Before Reading Vocabulary Self-Assessment Review the list and, note how well you understand each word’s meaning by marking the appropriate column.
First Read Read the rest of the article, then answer the following questions: 1.Of your original predictions, which were right? Which changed as you read the entire article? 2.What was surprising or most interesting to you? 3.What part of the text or idea would you like to understand better?
Fuzzy/Clear In today’s lesson, write down what is fuzzy (unclear, confusing, etc) and clear (concept is learned) Write what is fuzzy inside the cloud, and clear inside the circle. Use complete sentences.
Second Read Descriptive Outlining: Understanding the structure and how it shapes the main idea
Activating Prior Knowledge 1.Leaders are born, not made.______ 2.Introduces the subject of success by citing successful people. ______ 3.Cites examples of successful people who were innately talented. __________ 4.Successful entrepreneurs are risk takers who have all gotten over one very significant hurdle: they are not afraid of failure.. _______ 5.Provides statistical data to support a point. ________ Identify whether the sentence describes the content (says) or purpose (does) of the text.
Descriptive Outlining Today, we are going to descriptively outline an article by determining what each part of the text says (content) and does (purpose).
Building the concept Question: Do you think about how you are walking while you walk? Do you think about writing while actually writing sentences? Writing, like speaking and thinking, is largely a subconscious activity; that is, we aren't consciously aware of how we're writing or talking or thinking while we are actually writing thinking or talking. We just write, talk, and think. CFU: In your own opinion, why do we need to outline the article/essay we’re reading? How will it help you write your essay?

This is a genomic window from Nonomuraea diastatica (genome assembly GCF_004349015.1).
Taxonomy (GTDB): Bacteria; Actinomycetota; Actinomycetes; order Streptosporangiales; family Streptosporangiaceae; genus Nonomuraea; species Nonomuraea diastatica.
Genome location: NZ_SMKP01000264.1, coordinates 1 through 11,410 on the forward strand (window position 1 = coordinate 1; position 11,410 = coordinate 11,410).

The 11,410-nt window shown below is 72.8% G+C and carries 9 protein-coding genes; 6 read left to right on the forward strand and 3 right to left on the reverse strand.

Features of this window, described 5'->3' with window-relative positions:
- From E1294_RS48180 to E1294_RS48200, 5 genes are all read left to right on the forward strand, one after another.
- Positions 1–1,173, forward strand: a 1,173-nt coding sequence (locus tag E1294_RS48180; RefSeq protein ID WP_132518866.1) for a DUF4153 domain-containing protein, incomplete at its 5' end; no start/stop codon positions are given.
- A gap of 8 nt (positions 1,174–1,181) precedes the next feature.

Descriptive outlining This is way of de-constructing a text in order to determine how the parts fit together and how the author is building his point. What it SAYS - a summary of the paragraph’s/section’s CONTENT- stated or implied main idea What it DOES- describes the PURPOSE or functions of the paragraph/section within the essay (i.e.: provides evidence…, uses an analogy to…, summarizes an opposing view)
Skill steps 1.Divide the text into logical sections 2.Reread and stop on each section (paragraphs expressing the same thought) to start annotating. a. In the “Content” column,” write a sentence to summarize the key point of the paragraph. b. In the “Purpose” column, write the function of the content using a “does” verb. 3. Use your annotations to determine the main idea of the article.
Identify the Main Idea Read each section Highlight the words/phrases that contain the most important information in that section. Identify the connection among words and phrases. Based on the connection, identify what the text is mainly about and write the central idea.
Analyzing Structure Determine the main idea presented in each section (What the text SAYS) Underline the key supporting ideas and details Explain how the sentence/paragraph/portion help develop the idea Provides details to give evidence Compares and contrasts to make information clear (see handout for more examples) Repeat the same process for the entire text